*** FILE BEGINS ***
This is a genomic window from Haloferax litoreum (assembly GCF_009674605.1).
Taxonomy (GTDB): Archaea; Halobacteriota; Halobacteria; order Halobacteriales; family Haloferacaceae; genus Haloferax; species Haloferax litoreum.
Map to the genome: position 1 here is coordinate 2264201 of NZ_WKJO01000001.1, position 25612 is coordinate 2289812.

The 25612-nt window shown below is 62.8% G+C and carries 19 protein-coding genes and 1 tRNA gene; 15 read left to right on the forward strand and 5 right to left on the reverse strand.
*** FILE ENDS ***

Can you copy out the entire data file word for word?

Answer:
This is a genomic window from Haloferax litoreum (assembly GCF_009674605.1).
Taxonomy (GTDB): Archaea; Halobacteriota; Halobacteria; order Halobacteriales; family Haloferacaceae; genus Haloferax; species Haloferax litoreum.
Map to the genome: position 1 here is coordinate 2264201 of NZ_WKJO01000001.1, position 25612 is coordinate 2289812.

The 25612-nt window shown below is 62.8% G+C and carries 19 protein-coding genes and 1 tRNA gene; 15 read left to right on the forward strand and 5 right to left on the reverse strand.